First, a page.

Alas, O Lord, to what a state dost Thou bring those who love Thee!
We are not human beings trying to be spiritual. We are spiritual beings trying to be human.
Spirituality is the sacred center out of which all life comes, including Mondays and Tuesdays and rainy Saturday afternoons in all their mundane and glorious detail. . . . The spiritual journey is the soul’s commingling with ordinary life.
They lied to you, sold you ideas of good and evil, gave you distrust of your body, . . . invented words of disgust for your molecular love, mesmerized you with inattention, bored you with civilization.
The strongest, surest way to the soul is through the flesh.
Who can order the Holy? It is like a rain forest, dripping, lush, fecund, wild. We enter its abundance at our peril, for here we are called to the wholeness for which we long, but which requires all we are and can hope to be.
Don’t worry if the baby cries. Crying is very helpful for digestion. Cry, so that you can digest the joy of knowing God; cry and shed tears of joy. The tear glands have been allotted to you, not for weeping helplessly before others with hands extended for alms, but to shed tears of joy, of thankfulness, at the feet of the Lord.
If an angel were ever to tell us anything of his philosophy, I believe many propositions would sound like 2 x 2 = 13.
In the greatest confusion there is still an open channel to the soul. It may be difficult to find because by midlife it is overgrown, and some of the wildest thickets that surround it grow out of what we describe as our education. But the channel is always there, and it is our business to keep it open, to have access to the deepest part of ourselves.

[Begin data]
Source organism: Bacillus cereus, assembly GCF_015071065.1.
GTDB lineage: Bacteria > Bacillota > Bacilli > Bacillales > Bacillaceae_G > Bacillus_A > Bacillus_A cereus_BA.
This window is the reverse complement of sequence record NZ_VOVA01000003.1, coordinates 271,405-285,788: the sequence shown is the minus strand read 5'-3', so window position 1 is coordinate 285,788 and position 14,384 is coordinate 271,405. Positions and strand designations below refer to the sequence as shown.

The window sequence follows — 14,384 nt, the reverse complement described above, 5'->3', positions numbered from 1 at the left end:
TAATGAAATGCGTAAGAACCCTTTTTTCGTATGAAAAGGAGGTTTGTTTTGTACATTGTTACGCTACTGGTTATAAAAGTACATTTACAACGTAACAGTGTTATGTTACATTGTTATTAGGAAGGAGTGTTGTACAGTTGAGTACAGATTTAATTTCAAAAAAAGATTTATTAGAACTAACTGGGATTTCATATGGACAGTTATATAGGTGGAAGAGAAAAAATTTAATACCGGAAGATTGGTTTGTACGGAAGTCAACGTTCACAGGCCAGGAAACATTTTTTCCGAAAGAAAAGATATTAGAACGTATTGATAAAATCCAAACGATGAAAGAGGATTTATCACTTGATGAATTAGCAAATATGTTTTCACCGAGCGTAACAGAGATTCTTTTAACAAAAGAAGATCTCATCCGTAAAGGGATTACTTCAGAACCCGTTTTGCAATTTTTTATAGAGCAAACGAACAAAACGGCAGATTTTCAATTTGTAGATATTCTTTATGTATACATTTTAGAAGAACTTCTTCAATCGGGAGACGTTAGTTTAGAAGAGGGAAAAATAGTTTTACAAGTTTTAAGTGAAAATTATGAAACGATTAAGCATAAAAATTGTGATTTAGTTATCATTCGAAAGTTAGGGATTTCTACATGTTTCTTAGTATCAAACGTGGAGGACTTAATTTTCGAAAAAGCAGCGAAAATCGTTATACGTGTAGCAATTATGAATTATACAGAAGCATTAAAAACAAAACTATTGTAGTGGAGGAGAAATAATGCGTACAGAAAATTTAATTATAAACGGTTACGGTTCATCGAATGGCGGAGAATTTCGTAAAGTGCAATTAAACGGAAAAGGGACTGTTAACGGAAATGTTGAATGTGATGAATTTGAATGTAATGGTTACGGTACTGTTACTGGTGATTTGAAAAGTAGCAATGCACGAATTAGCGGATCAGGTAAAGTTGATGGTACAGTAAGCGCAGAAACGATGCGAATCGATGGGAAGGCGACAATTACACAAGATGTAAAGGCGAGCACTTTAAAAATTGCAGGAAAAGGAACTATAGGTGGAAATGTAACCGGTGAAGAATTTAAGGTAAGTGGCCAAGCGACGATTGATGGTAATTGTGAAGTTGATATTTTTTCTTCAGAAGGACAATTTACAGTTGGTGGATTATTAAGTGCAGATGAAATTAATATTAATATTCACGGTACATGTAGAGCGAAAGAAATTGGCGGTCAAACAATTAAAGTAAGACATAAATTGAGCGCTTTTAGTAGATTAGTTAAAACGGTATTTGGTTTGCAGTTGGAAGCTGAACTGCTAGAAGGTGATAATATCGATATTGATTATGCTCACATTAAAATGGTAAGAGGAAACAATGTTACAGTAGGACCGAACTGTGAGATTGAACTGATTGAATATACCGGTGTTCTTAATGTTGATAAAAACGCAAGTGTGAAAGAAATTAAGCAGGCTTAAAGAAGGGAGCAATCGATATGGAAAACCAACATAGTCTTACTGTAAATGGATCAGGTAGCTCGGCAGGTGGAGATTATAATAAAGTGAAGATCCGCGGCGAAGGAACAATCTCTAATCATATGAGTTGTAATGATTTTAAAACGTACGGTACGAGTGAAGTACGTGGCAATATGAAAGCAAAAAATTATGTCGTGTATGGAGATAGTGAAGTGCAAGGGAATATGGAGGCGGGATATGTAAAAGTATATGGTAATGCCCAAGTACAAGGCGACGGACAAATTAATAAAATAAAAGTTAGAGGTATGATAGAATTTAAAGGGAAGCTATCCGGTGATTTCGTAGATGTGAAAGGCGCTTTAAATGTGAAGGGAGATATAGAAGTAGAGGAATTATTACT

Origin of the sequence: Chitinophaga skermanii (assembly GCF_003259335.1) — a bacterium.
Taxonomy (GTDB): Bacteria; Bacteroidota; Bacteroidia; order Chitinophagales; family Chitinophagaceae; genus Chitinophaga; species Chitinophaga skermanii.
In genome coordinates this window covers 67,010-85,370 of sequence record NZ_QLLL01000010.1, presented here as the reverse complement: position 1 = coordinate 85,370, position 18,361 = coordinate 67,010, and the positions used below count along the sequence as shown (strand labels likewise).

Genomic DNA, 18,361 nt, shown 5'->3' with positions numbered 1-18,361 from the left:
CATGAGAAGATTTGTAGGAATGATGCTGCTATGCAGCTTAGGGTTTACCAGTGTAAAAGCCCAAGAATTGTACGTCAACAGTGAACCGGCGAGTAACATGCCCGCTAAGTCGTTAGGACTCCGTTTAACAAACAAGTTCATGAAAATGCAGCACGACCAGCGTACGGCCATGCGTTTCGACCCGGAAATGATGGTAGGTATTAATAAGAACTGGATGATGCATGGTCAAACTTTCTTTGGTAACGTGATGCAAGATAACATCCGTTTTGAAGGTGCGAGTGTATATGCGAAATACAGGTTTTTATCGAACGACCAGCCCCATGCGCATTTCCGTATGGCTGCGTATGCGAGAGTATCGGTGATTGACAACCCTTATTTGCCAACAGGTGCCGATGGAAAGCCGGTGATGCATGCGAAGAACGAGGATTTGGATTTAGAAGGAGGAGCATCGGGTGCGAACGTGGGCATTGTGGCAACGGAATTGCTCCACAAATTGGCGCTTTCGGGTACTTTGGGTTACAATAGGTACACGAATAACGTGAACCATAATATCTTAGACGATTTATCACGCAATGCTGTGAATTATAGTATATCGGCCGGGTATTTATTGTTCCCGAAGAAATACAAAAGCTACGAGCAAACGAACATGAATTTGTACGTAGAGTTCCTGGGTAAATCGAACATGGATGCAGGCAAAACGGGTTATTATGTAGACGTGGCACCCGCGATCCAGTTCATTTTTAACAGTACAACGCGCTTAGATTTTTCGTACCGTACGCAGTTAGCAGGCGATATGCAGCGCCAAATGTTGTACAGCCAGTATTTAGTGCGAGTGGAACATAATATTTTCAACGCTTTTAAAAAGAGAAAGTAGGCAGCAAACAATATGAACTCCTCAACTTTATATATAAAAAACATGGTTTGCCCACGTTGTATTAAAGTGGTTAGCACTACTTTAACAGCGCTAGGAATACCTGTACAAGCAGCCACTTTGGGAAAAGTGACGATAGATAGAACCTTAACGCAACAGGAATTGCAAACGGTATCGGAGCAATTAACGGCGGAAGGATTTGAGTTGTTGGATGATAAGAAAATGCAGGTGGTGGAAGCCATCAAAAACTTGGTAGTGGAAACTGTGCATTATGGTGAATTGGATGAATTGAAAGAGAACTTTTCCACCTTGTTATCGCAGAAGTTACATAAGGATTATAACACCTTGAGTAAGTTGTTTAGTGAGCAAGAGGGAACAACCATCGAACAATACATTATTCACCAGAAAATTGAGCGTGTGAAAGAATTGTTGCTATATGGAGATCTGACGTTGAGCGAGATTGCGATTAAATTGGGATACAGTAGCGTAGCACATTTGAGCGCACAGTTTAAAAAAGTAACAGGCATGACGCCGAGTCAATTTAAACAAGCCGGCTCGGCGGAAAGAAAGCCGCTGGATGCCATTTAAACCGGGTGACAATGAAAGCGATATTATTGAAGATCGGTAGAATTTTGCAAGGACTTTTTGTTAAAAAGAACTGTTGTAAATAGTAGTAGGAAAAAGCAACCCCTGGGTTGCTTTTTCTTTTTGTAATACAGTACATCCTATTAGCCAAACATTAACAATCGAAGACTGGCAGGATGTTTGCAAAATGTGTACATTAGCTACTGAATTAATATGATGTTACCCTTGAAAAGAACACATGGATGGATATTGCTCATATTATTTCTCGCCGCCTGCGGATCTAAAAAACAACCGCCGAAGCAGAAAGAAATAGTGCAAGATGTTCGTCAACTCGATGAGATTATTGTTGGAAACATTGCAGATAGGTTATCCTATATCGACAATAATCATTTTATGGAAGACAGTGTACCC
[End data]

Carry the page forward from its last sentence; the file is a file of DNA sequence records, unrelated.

A person is neither a thing nor a process but an opening through which the Absolute can manifest.
Christ and Moses standing in the back of Saint Pat’s, looking around. Confused, Christ is, at the grandeur of the interior, the baroque interior, the rococo baroque interior. Because his route took him through Spanish Harlem, and he is wondering what the hell fifty Puerto Ricans were doing living in one room when that stained-glass window is worth ten Gs a square foot.
The fall of man stands as a lie before Beethoven, a truth before Hitler.
When we speak of treading the path of the dharma . . . it does not mean that we become religious, calm, and good. Trying to be calm, trying to be good, is also an aspect of striving, of neuroticism.
We are built to make mistakes, coded for error.
We all carry within us our places of exile, our crimes, and our ravages. But our task is not to unleash them on the world; it is to fight them in ourselves and in others.
In our darkness, there is not a place for beauty. Every place is for beauty.
If there be anywhere on earth a lover of God who is always kept safe from falling, I know nothing of it, for it was not shown me. But this was shown: that in falling and rising again we are always kept in the same precious love.